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Julie Woods

Conquering her fears to explore Egypt and Jordan was a life-changing experience 
for ‘that 
blind woman’ Julie Woods, MiNDFOOD reports.

Julie Woods

I fell in love with braille when I learnt it in 
2001. I was 35 at the time – four years after I had gone blind and just two weeks after my husband had left me and my two boys. The blindness had started in 1997 as a shimmer in my left eye which turned into a haze. When it spread into my right eye, I was left legally blind. All I could see was moving shapes and high contrasts. The inflammation of the retina was caused by an unknown virus and it soon took my remaining sight. When my husband left, I had to adapt yet again, this time to single blind parenting. Learning braille was a deliberate act of doing something positive when everything else was negative. 

Early in 2009, I travelled to Paris with my new love, Ron, to celebrate the 200th anniversary of the birth of braille inventor Louis Braille. An international conference was held with more than 400 people from 46 countries. We also wanted to explore possible destinations for Ron’s part of the adventure. He decided that the second leg of our journey would be Egypt and Jordan. Given that my idea of a good time was sitting on the couch ‘watching’ Dallas on DVD with a whole packet of chocolate biscuits to myself, I was not impressed. It sounded dangerous at minimum. Wasn’t it a hotspot of tourism tragedy and all-round trouble? But I finally gave way to my rule of always trying something once and turned my response from “no” into “why not?”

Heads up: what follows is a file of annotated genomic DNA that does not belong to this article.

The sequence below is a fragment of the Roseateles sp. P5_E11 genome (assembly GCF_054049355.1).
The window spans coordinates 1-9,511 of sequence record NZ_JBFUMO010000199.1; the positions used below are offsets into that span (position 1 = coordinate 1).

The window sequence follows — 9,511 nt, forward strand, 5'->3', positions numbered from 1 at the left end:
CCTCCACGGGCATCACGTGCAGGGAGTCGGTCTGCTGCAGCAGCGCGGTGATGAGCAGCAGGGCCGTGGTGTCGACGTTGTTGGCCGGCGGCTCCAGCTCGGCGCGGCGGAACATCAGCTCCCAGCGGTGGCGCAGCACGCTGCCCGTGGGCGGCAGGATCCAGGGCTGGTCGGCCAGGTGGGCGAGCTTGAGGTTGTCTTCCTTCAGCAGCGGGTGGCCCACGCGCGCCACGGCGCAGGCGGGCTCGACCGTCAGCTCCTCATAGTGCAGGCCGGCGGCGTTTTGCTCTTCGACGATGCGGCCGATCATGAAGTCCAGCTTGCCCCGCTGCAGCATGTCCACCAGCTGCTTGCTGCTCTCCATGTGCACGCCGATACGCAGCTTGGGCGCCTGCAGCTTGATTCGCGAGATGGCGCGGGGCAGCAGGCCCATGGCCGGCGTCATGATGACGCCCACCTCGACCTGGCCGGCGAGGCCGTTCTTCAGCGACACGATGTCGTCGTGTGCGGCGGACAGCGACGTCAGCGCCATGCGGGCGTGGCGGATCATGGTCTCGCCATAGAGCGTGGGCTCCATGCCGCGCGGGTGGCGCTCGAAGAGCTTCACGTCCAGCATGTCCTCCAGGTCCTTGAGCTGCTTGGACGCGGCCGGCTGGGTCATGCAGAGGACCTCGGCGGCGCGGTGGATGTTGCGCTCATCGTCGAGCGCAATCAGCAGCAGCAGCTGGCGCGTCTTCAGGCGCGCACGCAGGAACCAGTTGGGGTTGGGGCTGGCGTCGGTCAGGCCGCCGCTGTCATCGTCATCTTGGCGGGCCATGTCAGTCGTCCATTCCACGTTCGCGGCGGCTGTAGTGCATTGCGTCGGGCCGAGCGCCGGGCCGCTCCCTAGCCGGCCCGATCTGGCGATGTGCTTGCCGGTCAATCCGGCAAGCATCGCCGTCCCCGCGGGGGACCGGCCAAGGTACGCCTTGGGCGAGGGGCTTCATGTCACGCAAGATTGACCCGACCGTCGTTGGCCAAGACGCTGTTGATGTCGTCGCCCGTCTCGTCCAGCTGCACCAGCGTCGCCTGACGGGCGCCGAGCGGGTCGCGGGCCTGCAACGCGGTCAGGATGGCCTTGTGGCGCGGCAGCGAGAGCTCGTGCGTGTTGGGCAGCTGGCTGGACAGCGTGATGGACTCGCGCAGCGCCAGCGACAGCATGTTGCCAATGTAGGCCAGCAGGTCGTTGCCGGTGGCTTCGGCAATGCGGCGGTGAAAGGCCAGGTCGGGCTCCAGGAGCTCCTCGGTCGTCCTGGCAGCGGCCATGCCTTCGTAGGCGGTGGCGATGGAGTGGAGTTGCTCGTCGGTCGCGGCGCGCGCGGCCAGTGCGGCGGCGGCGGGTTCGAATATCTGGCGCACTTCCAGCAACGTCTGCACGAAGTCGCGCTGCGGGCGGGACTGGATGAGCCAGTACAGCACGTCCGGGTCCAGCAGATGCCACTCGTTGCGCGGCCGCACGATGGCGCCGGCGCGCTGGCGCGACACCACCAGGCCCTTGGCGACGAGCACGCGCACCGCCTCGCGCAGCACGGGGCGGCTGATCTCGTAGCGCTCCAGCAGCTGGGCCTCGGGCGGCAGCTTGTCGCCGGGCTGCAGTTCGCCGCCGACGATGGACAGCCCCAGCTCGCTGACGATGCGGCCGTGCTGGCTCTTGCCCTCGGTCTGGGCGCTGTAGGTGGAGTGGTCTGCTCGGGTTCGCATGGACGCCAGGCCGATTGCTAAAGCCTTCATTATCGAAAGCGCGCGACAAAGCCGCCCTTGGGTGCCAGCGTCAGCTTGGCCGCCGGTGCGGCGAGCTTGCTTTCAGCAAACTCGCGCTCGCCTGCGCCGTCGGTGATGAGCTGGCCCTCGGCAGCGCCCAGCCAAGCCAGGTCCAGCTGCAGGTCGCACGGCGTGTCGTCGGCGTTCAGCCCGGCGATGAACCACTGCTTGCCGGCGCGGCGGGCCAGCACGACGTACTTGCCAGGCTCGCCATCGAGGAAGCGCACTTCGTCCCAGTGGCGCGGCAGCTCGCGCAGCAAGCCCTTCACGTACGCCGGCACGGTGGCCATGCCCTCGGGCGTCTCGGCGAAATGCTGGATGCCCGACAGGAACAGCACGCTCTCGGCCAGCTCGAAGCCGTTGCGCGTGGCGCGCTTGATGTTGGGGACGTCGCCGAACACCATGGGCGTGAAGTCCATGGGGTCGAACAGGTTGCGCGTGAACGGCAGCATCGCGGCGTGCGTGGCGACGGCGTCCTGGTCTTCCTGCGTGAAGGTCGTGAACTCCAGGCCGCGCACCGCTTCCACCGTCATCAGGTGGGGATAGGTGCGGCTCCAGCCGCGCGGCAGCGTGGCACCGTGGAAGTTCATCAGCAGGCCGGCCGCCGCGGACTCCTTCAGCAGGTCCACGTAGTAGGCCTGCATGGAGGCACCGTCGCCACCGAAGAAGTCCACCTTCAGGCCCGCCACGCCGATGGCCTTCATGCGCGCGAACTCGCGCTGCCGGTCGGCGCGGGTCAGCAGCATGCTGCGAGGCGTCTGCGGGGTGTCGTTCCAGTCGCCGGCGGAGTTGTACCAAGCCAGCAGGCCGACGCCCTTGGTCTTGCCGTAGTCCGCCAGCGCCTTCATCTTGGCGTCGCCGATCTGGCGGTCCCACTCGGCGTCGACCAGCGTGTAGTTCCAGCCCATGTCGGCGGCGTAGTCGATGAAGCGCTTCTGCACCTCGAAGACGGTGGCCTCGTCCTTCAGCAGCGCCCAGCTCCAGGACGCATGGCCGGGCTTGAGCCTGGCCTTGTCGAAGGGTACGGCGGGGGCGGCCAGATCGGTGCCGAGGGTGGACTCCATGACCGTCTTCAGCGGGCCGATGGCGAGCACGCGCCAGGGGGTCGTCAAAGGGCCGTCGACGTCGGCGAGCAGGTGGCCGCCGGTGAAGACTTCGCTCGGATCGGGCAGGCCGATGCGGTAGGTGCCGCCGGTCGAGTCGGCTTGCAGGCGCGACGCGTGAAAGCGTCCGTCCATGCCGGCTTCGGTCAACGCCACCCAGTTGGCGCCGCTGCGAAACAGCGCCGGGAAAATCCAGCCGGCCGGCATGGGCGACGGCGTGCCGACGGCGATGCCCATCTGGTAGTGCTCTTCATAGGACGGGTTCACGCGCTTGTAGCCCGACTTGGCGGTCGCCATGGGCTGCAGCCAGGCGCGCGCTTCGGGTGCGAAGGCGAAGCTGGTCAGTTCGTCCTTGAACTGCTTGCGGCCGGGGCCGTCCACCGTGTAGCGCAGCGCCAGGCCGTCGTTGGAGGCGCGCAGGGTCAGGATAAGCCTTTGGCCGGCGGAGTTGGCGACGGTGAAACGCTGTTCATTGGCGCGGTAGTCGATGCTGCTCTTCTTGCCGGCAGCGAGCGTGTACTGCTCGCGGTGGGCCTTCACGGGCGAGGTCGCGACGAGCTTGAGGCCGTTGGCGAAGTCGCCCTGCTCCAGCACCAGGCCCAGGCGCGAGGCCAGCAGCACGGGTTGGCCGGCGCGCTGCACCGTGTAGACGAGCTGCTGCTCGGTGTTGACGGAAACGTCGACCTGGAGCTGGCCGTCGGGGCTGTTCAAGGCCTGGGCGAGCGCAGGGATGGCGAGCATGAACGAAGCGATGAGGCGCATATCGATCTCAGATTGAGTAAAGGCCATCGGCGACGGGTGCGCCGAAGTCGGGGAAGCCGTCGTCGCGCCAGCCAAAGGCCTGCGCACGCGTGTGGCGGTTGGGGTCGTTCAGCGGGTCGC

The birthday celebrations in Paris ended at Louis Braille’s birthplace 40km out of Paris. I put my hands on the raised letters Louis Braille’s father had placed on a board so he could read print letters. It was magic.

We went to Cairo and explored the ancient city. My fingers were able to explore the Pyramids of Giza as I walked up the mighty structures. The engravings were fascinating. 
I was often afforded the luxury of running my hand over the historic symbols. Symbols such as the key of life as well as Ramses II’s upper leg were 
not safe from this blind woman’s exploration.    

We went into Jordan where we took a dip in the Dead Sea. This was one of the highlights of the trip. Being blind yet buoyant was an unforgettable sensory experience.

I came home a different person. Fancy nearly denying myself this opportunity because of my fear. On our return, I emailed the managing director of Innovative Travel, the New Zealand company who organised our tour to say thank you. Robyn Galloway replied, saying she was considering running tours for blind and vision-impaired people and asked if Ron and 
I would be interested in leading them. Would we what! I had only two words in reply: 
“Why not?”

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